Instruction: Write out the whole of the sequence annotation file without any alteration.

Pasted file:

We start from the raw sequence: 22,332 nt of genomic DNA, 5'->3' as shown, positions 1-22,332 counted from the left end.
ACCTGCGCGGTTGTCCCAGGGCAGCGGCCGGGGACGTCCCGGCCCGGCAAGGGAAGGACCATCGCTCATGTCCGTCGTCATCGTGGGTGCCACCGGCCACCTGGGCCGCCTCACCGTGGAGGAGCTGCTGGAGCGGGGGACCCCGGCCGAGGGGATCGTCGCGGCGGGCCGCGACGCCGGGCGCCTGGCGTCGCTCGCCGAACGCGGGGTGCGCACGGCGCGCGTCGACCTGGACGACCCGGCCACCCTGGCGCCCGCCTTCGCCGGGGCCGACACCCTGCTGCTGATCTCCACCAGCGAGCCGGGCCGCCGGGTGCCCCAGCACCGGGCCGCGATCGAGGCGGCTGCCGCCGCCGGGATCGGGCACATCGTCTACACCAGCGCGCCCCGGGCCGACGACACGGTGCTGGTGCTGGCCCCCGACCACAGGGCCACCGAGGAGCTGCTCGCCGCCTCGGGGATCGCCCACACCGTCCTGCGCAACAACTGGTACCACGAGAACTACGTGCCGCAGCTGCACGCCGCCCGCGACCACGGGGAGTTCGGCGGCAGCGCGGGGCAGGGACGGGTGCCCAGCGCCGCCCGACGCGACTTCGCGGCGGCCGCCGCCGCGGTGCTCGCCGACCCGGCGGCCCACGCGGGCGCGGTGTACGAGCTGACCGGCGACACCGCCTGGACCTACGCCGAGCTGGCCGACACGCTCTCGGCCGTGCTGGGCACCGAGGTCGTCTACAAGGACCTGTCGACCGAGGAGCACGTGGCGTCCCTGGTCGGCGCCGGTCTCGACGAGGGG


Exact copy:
We start from the raw sequence: 22,332 nt of genomic DNA, 5'->3' as shown, positions 1-22,332 counted from the left end.
ACCTGCGCGGTTGTCCCAGGGCAGCGGCCGGGGACGTCCCGGCCCGGCAAGGGAAGGACCATCGCTCATGTCCGTCGTCATCGTGGGTGCCACCGGCCACCTGGGCCGCCTCACCGTGGAGGAGCTGCTGGAGCGGGGGACCCCGGCCGAGGGGATCGTCGCGGCGGGCCGCGACGCCGGGCGCCTGGCGTCGCTCGCCGAACGCGGGGTGCGCACGGCGCGCGTCGACCTGGACGACCCGGCCACCCTGGCGCCCGCCTTCGCCGGGGCCGACACCCTGCTGCTGATCTCCACCAGCGAGCCGGGCCGCCGGGTGCCCCAGCACCGGGCCGCGATCGAGGCGGCTGCCGCCGCCGGGATCGGGCACATCGTCTACACCAGCGCGCCCCGGGCCGACGACACGGTGCTGGTGCTGGCCCCCGACCACAGGGCCACCGAGGAGCTGCTCGCCGCCTCGGGGATCGCCCACACCGTCCTGCGCAACAACTGGTACCACGAGAACTACGTGCCGCAGCTGCACGCCGCCCGCGACCACGGGGAGTTCGGCGGCAGCGCGGGGCAGGGACGGGTGCCCAGCGCCGCCCGACGCGACTTCGCGGCGGCCGCCGCCGCGGTGCTCGCCGACCCGGCGGCCCACGCGGGCGCGGTGTACGAGCTGACCGGCGACACCGCCTGGACCTACGCCGAGCTGGCCGACACGCTCTCGGCCGTGCTGGGCACCGAGGTCGTCTACAAGGACCTGTCGACCGAGGAGCACGTGGCGTCCCTGGTCGGCGCCGGTCTCGACGAGGGG